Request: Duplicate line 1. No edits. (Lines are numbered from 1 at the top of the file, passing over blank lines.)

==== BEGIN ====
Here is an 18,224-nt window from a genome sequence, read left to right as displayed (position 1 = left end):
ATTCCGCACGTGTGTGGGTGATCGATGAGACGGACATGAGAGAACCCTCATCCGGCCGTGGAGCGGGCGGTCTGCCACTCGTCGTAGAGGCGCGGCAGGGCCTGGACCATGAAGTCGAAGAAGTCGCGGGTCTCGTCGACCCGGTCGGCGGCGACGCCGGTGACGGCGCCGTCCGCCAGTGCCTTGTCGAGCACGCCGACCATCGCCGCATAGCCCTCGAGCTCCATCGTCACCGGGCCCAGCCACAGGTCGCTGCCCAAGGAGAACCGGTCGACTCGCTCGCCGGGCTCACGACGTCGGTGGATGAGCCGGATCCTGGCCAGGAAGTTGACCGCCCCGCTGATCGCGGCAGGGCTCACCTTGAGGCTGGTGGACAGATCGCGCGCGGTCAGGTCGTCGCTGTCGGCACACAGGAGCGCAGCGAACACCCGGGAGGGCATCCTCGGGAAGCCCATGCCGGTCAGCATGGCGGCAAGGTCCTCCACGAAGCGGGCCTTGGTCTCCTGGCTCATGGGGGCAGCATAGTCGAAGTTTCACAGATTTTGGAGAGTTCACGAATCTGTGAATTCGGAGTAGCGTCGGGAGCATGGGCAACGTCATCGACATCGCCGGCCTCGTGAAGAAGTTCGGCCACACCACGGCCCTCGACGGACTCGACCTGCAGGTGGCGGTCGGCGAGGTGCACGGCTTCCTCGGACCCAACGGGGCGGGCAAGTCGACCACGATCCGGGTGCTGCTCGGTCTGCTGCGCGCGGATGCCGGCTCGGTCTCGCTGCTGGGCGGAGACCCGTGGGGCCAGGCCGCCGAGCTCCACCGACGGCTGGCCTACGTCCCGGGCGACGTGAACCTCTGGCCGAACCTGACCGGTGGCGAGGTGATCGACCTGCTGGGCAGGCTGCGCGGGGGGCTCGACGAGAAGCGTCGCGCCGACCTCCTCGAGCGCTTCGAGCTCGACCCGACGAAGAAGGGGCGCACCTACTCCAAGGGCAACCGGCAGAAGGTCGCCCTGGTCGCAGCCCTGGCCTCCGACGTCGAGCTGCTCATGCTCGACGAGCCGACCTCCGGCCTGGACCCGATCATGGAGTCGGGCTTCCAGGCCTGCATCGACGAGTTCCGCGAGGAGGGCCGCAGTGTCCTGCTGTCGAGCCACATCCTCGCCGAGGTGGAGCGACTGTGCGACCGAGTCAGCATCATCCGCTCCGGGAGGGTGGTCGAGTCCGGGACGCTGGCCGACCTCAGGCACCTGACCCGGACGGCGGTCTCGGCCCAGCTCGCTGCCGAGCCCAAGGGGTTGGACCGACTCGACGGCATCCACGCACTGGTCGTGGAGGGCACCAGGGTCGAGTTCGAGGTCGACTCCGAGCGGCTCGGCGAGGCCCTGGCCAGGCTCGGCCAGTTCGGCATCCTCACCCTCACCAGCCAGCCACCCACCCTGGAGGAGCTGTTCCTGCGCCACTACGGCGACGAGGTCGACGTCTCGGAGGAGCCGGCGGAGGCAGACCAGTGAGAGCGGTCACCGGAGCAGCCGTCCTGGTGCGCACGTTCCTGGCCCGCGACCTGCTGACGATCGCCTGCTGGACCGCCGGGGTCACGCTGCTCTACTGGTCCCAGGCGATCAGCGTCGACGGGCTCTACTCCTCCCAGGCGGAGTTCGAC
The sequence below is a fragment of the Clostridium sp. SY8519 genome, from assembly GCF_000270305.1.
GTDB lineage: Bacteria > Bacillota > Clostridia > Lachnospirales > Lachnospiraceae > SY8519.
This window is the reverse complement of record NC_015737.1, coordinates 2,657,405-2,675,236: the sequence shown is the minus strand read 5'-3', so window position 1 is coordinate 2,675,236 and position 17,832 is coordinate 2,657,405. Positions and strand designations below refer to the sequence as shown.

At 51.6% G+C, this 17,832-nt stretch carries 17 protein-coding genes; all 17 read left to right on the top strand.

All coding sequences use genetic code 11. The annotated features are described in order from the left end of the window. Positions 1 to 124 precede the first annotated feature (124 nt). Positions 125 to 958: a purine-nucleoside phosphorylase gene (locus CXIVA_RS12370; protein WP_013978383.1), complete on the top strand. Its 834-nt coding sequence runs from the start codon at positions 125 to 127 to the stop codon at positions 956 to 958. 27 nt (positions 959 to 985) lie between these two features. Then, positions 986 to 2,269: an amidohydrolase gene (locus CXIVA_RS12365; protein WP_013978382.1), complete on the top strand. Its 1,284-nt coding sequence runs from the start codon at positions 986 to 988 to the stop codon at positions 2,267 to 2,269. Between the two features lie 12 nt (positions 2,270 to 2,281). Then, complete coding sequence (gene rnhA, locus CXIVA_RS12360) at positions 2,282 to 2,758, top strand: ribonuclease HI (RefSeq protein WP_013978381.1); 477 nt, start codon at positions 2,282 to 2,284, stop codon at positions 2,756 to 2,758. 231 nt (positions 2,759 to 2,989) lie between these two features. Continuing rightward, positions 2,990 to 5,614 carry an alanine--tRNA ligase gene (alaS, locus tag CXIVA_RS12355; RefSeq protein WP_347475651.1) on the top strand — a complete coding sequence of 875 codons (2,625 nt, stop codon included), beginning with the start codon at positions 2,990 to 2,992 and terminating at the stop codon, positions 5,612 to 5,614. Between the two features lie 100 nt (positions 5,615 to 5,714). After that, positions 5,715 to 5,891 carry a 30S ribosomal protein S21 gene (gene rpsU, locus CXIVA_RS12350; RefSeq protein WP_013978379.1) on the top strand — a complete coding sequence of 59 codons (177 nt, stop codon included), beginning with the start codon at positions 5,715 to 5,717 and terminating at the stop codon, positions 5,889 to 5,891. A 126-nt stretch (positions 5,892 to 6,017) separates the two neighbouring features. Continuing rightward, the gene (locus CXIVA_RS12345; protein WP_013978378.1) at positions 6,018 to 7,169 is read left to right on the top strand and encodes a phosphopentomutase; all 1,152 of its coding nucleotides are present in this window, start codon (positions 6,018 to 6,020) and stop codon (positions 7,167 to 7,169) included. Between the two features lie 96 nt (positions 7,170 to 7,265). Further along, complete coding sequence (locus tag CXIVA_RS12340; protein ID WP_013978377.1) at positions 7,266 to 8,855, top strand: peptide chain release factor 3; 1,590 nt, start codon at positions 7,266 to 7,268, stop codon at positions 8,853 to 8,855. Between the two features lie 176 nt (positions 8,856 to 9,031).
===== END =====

Here is an 18,224-nt window from a genome sequence, read left to right as displayed (position 1 = left end):